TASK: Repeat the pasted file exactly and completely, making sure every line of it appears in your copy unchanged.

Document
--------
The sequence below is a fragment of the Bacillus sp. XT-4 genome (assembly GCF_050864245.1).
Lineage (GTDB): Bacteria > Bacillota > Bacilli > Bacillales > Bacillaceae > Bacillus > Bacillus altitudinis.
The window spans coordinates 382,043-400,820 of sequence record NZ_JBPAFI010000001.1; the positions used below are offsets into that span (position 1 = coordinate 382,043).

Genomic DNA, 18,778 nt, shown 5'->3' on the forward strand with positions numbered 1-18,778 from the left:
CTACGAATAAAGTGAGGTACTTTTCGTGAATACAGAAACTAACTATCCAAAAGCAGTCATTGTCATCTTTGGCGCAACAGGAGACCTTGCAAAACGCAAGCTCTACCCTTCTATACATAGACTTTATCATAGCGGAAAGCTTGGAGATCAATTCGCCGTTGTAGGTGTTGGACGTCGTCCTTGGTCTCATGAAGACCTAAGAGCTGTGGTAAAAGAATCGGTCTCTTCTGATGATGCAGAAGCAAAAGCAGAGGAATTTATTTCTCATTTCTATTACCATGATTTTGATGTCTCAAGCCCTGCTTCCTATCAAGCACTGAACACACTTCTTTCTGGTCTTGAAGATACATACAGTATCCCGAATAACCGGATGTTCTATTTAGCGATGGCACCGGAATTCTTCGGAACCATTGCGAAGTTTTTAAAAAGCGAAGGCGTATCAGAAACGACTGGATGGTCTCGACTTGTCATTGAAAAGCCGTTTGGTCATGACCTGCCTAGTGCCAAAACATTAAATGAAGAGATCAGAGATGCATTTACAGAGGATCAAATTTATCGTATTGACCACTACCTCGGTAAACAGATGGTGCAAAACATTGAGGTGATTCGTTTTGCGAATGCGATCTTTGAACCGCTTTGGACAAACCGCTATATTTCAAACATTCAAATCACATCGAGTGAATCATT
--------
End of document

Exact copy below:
The sequence below is a fragment of the Bacillus sp. XT-4 genome (assembly GCF_050864245.1).
Lineage (GTDB): Bacteria > Bacillota > Bacilli > Bacillales > Bacillaceae > Bacillus > Bacillus altitudinis.
The window spans coordinates 382,043-400,820 of sequence record NZ_JBPAFI010000001.1; the positions used below are offsets into that span (position 1 = coordinate 382,043).

Genomic DNA, 18,778 nt, shown 5'->3' on the forward strand with positions numbered 1-18,778 from the left:
CTACGAATAAAGTGAGGTACTTTTCGTGAATACAGAAACTAACTATCCAAAAGCAGTCATTGTCATCTTTGGCGCAACAGGAGACCTTGCAAAACGCAAGCTCTACCCTTCTATACATAGACTTTATCATAGCGGAAAGCTTGGAGATCAATTCGCCGTTGTAGGTGTTGGACGTCGTCCTTGGTCTCATGAAGACCTAAGAGCTGTGGTAAAAGAATCGGTCTCTTCTGATGATGCAGAAGCAAAAGCAGAGGAATTTATTTCTCATTTCTATTACCATGATTTTGATGTCTCAAGCCCTGCTTCCTATCAAGCACTGAACACACTTCTTTCTGGTCTTGAAGATACATACAGTATCCCGAATAACCGGATGTTCTATTTAGCGATGGCACCGGAATTCTTCGGAACCATTGCGAAGTTTTTAAAAAGCGAAGGCGTATCAGAAACGACTGGATGGTCTCGACTTGTCATTGAAAAGCCGTTTGGTCATGACCTGCCTAGTGCCAAAACATTAAATGAAGAGATCAGAGATGCATTTACAGAGGATCAAATTTATCGTATTGACCACTACCTCGGTAAACAGATGGTGCAAAACATTGAGGTGATTCGTTTTGCGAATGCGATCTTTGAACCGCTTTGGACAAACCGCTATATTTCAAACATTCAAATCACATCGAGTGAATCATT